Flu Fighter: Patsy Stinchfield, NP


Name: Patricia (Patsy) A. Stinchfield, RN, MS, CPNP, president-elect of the National Foundation for Infectious Diseases

Title: Pediatric Nurse Practitioner, president-elect of the National Foundation for Infectious Diseases (NFID)

Location: Minnesota

Meet Patricia Stinchfield, RN, MS, CPNP, president-elect of the National Foundation for Infectious Diseases (NFID), a non-profit organization dedicated to educating the public and healthcare professionals about the burden, causes, prevention, diagnosis, and treatment of infectious diseases across the lifespan. She is a widely recognized infectious diseases specialist and has had a 43-year nursing career, most of it as a Pediatric Nurse Practitioner at Children’s Minnesota where she specialized in flu prevention, COVID-19 vaccination, childhood,  adolescent and health care professional immunizations, measles prevention and treatment, vaccine communications and more. Patsy is the liaison member to CDC’s Advisory Committee on Immunization Practices (ACIP) representing  the National Association of Pediatric Nurse Practitioners  (NAPNAP) serving as the first nurse ACIP voting member in 2004-2008 and currently  serves on the Influenza, RSV and Schedule Work Groups.

  1. In your role, how do you prepare for flu season each year?
    I am proud to say I have been advocating for everyone getting an influenza vaccine for most of my 43 years in nursing. I worked hard to get influenza vaccine for children age 5-18 years old while an ACIP voting member in 2008 and the universal influenza vaccine [recommendation] passed for everyone 6 months of age and over in February of 2010.  I also have been responsible annually for educating health care professionals about the importance of them getting their influenza vaccine. I watch the flu seasons’ epidemiology around the globe and am a member of the CDC influenza working group helping craft the annual influenza statements and our policies. Of course, I make sure my family is well vaccinated each year too.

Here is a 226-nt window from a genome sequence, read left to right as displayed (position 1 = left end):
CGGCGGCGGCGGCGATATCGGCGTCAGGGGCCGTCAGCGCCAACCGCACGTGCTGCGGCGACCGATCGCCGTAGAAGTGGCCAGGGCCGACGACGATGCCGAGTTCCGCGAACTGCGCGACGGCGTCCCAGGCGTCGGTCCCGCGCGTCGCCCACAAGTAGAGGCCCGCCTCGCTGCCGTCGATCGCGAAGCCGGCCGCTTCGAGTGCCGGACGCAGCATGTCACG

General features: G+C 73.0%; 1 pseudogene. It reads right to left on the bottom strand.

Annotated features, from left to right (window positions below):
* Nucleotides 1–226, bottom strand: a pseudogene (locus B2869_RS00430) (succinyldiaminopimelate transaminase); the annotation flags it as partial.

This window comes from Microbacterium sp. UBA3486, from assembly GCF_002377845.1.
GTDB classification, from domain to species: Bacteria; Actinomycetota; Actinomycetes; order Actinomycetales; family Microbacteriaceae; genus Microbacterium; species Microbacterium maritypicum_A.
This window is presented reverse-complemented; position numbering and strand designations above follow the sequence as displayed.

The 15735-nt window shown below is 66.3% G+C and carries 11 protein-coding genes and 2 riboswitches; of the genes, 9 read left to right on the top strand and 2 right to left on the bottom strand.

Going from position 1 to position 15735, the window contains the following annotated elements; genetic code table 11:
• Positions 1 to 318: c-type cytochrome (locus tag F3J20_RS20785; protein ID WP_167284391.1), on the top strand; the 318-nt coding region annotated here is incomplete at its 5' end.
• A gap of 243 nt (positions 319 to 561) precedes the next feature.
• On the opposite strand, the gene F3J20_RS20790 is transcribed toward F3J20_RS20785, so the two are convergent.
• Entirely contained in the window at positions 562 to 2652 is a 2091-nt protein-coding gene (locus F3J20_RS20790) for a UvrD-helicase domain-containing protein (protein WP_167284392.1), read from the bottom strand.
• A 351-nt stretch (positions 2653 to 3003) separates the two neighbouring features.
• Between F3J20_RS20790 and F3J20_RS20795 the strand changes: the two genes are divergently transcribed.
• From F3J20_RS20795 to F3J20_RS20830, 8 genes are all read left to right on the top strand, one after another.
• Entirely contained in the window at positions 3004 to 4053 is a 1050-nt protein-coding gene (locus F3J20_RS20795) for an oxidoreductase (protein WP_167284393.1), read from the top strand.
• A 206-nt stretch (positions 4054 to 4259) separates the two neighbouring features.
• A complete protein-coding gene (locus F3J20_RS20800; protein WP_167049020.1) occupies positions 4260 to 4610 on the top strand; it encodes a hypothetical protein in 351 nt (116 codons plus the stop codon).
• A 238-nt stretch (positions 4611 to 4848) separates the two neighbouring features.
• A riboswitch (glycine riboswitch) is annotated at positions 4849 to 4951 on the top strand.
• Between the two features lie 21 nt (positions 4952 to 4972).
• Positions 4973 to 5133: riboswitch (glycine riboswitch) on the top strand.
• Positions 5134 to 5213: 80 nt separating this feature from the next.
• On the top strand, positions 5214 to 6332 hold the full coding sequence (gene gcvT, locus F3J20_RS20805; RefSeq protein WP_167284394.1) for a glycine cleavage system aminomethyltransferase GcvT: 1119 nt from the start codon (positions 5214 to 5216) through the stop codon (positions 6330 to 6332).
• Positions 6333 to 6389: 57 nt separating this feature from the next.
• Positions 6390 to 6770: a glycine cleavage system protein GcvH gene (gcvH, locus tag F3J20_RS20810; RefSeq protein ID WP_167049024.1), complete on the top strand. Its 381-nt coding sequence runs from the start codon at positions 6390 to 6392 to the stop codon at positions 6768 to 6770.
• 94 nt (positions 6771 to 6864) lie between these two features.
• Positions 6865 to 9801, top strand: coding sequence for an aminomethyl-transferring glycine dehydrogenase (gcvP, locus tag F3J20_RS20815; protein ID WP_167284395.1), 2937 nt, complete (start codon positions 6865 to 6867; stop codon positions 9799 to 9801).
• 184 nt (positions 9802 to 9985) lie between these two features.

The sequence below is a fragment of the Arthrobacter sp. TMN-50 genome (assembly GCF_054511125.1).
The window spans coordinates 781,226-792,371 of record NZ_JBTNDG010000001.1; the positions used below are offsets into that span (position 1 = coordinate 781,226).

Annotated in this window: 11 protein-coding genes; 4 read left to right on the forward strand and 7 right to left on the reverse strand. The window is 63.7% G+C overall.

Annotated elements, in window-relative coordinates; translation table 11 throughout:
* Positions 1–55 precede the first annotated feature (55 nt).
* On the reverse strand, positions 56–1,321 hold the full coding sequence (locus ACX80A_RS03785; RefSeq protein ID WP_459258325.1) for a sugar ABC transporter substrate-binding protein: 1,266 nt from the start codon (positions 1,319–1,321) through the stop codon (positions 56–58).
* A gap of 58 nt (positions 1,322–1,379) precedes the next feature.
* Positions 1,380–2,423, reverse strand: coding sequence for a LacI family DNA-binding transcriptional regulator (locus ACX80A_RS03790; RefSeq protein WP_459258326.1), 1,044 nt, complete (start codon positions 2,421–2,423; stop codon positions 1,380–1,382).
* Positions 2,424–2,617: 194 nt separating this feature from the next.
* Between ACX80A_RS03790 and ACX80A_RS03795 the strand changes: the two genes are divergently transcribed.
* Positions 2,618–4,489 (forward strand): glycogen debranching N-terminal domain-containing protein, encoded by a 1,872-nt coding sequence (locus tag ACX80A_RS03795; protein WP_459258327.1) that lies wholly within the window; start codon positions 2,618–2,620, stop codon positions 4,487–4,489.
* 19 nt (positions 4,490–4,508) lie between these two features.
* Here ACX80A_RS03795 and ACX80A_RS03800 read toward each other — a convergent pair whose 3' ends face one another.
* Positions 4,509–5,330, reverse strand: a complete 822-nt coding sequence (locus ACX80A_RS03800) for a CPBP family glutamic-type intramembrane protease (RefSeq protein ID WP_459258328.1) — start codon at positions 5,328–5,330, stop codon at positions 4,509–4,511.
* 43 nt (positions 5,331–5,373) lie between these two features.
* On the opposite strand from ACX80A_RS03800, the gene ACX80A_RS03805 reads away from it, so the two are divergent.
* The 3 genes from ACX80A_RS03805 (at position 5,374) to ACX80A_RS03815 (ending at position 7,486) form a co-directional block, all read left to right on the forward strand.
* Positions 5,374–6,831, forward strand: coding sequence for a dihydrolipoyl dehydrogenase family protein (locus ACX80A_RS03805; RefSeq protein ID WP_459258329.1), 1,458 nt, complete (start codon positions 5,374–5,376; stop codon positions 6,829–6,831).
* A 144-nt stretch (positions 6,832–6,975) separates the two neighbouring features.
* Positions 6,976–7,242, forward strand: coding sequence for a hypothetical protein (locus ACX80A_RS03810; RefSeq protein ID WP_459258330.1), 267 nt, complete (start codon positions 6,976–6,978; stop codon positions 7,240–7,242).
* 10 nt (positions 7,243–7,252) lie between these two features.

2. What is the most difficult part of flu prevention?
    People don’t think influenza is serious, and the fact that vaccination is an annual endeavor.
  3. Why do you think people underestimate the seriousness of flu illness?
    The phrase “just the flu” has become so common as if it is better to have influenza than something else when influenza is one of the greatest killers among all viruses.  I like to teach that the words “just” and “flu” should never be in the same sentence together.
  4. Why is it important to get a flu vaccine every year?
    Influenza vaccine is our greatest protection against 4 possible flu viruses that at minimum can make you feel very sick very fast, miss work or school and could even at its worst cause hospitalization or even death.  Because influenza is a complicated and wily virus, we must prepare each year for the likely circulating viruses.
  5. What would you say to those who are hesitant about getting a flu vaccine?
    The first thing I do is listen.  What is the root of their hesitancy?  Are they afraid or misinformed or confused?  I try to answer questions with empathy, and a mix of science, stories from inside a children’s hospital and compassion.  The benefit of influenza vaccine, while far from perfect, far outweighs the risk of going unvaccinated and getting influenza.
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